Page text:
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RIDDOR shake-up on horizon

Health and Safety Executive advised to change RIDDOR.
11 October 2018 , Katie Coyne

The Health and Safety Executive has been advised to change RIDDOR to capture rarer occupational health conditions and reduce the number of laypeople reported under accident figures.

Changes to RIDDOR in 2013 reduced the number of rarer occupational health conditions reported.

Five years later, a post-implementation review published last month has proposed that this be reversed with an extension of the types of conditions that can be reported.

These include conditions such as pneumoconiosis, extrinsic allergic alveolitis, decompression illness, pulmonary barotrauma and poisoning due to certain chemical exposures.

The same report said it found evidence of over-reporting of accidents involving non-workers – particularly within the leisure sector - and proposed measures to reduce this.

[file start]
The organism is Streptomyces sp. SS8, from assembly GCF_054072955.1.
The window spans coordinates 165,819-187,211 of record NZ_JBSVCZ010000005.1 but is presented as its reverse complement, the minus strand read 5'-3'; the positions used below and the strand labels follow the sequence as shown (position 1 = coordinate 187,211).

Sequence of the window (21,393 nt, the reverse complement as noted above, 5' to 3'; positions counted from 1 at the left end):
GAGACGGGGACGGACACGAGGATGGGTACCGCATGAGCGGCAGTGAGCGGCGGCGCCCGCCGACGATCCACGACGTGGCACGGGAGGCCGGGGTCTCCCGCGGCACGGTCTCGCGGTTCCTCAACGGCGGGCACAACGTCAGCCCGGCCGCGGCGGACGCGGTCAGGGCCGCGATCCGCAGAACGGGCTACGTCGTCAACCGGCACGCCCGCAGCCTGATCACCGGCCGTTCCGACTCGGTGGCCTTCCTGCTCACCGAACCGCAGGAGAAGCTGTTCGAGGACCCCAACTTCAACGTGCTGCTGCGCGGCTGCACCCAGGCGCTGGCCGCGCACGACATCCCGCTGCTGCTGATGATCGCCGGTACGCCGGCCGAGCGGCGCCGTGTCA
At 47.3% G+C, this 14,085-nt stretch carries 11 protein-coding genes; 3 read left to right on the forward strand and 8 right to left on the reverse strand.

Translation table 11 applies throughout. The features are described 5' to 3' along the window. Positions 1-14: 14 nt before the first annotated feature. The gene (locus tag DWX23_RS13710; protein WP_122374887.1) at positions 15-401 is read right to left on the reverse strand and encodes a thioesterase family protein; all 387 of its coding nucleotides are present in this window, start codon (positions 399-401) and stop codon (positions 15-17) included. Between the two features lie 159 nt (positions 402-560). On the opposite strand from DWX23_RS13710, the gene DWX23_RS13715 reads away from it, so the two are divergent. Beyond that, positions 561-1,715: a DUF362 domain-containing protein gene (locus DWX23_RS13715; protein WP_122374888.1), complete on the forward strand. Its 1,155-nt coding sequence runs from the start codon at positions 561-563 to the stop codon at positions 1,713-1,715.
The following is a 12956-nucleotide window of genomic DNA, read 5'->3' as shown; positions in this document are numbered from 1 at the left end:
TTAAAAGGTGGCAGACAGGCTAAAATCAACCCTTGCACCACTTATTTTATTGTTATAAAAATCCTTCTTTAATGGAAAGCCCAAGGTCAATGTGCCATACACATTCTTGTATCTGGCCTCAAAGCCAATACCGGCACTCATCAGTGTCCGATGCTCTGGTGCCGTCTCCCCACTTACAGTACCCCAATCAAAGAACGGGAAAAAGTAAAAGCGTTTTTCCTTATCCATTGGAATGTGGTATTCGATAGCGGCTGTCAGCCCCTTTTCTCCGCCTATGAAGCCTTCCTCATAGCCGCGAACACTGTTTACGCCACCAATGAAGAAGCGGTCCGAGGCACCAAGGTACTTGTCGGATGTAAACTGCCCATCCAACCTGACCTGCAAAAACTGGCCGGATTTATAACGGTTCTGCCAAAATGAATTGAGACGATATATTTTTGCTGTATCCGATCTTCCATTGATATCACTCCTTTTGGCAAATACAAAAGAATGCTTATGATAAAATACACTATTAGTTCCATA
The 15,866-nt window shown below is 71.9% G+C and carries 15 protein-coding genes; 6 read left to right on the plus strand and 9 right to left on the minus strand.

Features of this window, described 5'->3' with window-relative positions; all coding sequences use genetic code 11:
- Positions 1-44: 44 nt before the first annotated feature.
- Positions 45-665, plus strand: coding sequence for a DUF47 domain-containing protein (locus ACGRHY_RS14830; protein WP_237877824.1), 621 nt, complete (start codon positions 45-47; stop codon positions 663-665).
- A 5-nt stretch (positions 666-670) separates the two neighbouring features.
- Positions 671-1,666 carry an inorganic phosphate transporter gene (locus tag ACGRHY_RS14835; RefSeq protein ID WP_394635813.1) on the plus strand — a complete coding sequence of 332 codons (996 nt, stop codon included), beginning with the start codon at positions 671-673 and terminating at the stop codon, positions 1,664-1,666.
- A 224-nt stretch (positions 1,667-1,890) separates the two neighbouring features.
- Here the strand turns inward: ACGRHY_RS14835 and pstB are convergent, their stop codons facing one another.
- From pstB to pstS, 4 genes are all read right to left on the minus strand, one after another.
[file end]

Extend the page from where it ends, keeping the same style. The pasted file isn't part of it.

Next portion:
Extended reporting of rarer conditions was welcomed by the CIEH but it was cautious about plans to reduce reporting of incidents involving non-workers.

CIEH policy manager Tamara Sandoul said: ‘We welcome HSE’s intention to increase the number of reportable occupational diseases under RIDDOR – this is a vital move towards monitoring and dealing with high rates of work-related illness, which is part of the HSE’s strategy.

‘We are however, concerned to hear that HSE is considering reducing the reporting of injuries to members of the public within the leisure sector.

‘Whilst this change may be justified, it has to be clearly evidenced and all potential negative impacts should be carefully assessed so that legitimate injuries are not missed. RIDDOR is a key source of intelligence to both HSE and local authorities.

‘Smaller injuries can also present important clues as to the overall safety practices of a business and members of the public should be protected as a priority.’

The PIR report raised concerns over the exclusion of rarer conditions as they eroded an evidence base.

The report said: ‘With the long term focus on work-related ill health, the exclusion of these diseases reduces the scope for research and the evidence base to improve worker health.

‘Without investigation and enforcement where appropriate, workers could be left at risk of potentially life-threatening illnesses due to workplace exposures.’

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